A first-generation farmer, Grossman says he’s always been drawn to nature and getting his hands dirty. Pair that with his growing dissatisfaction for the industrial food production process, and you can begin to see why he wanted to try to grow his own food. To educate himself and better understand the business, Grossman says he listened to podcasts, read books, and visited other farms.
“I started a garden in the back of my house,” he says. “That’s where the name Tiny Farm comes from.”
Grossman brought his homegrown produce to the office to share with coworkers (he used to work in marketing) and it was a hit. Eventually, he decided to become a full-time farmer. He rented land from a local family and Tiny Farm was born. Today, he leads a team of five who grow more than 40 varieties of vegetables, from tomatoes and eggplants to kale and cauliflower. Locals can participate in the farm’s CSA (community-supported agriculture) program or dine at Miami-area restaurants that use Grossman’s produce, including Mandolin, Itamae, Ariete, and Macchialina.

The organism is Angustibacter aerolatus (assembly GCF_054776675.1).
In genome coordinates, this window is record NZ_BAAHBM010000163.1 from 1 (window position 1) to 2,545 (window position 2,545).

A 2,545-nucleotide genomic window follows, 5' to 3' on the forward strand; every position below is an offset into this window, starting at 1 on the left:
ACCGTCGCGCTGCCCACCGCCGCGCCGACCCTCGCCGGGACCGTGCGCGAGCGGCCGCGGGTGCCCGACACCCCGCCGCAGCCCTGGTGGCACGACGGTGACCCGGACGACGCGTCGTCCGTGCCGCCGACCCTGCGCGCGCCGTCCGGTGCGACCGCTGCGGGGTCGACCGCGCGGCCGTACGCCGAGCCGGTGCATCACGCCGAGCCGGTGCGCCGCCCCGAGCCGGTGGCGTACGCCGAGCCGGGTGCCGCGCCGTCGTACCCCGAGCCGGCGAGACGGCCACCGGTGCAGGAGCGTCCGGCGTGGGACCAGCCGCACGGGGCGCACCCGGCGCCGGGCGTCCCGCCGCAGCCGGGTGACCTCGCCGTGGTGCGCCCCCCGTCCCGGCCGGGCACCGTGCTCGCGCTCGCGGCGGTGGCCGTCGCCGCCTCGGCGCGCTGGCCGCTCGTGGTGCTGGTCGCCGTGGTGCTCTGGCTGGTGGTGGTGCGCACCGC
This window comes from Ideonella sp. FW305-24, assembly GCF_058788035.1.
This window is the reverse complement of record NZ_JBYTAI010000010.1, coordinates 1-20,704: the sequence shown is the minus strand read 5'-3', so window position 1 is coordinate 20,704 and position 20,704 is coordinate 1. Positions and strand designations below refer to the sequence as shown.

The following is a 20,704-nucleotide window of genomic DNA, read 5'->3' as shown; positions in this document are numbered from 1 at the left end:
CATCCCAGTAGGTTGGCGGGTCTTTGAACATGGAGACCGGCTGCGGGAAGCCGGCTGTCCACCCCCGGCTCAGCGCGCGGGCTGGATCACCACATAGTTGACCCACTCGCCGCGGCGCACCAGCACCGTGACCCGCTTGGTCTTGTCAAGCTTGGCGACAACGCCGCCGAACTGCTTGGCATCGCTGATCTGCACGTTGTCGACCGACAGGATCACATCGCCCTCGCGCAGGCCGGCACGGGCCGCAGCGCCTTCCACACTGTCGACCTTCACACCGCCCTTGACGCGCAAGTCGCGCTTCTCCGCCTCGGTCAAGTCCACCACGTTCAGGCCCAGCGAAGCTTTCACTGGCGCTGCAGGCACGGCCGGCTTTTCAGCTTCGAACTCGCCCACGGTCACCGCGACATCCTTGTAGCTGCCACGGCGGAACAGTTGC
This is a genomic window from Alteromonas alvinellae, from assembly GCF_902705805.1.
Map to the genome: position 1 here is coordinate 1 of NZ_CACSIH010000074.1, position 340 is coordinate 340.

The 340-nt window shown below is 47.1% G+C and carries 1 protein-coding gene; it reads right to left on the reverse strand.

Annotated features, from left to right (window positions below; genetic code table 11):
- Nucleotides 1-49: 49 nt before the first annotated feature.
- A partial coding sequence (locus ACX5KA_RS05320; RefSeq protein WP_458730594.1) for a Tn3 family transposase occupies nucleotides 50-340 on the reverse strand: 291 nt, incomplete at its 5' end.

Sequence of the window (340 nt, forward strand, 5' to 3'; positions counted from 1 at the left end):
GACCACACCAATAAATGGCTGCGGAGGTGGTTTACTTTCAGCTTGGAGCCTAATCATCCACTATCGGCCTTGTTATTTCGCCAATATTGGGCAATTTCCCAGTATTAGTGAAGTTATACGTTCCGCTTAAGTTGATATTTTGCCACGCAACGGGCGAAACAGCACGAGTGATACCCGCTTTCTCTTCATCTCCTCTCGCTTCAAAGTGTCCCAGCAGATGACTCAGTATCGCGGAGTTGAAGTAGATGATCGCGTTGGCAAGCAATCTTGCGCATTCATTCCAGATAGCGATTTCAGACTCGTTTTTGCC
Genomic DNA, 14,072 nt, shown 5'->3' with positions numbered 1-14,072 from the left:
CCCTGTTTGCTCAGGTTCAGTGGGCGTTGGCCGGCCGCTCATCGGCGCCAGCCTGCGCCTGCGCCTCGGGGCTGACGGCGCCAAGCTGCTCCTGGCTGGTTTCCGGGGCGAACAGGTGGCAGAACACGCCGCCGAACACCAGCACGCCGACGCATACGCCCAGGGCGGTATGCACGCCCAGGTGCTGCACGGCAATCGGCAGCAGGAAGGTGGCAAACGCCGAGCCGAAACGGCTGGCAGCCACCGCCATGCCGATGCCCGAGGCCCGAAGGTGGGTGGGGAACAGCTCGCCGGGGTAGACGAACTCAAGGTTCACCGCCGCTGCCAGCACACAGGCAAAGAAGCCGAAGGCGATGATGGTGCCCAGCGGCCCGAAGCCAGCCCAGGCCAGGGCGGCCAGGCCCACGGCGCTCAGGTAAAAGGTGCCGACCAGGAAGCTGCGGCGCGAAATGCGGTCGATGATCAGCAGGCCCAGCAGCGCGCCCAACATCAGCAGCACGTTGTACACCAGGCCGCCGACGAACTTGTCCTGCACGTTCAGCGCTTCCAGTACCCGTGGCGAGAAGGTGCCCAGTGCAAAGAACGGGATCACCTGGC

“You can always find people who support your vision and your project, and they’ll lend you a hand,” Grossman says. “I’m producing food for a dozen restaurants, a CSA, and a farmers market.”
Still, Grossman says, his farm and its impact is “tiny in the grand scheme of things.” No matter how big his operation gets, Grossman pledges to stay true to his ideals: making only a positive impact on the environment and the people who work the land. That means competitive wages and earth-friendly practices. “We do everything by hand. Zero fossil fuels. No machine is operated by gas in the field.”
As for the future, Grossman will only hint at bigger things to come. “There are some plans in the works,” he says, coyly.
Miami-Dade County farms by the numbers. Source: 2017 Census of Agriculture
$837,734,000 The market value of products sold from Miami-Dade County farms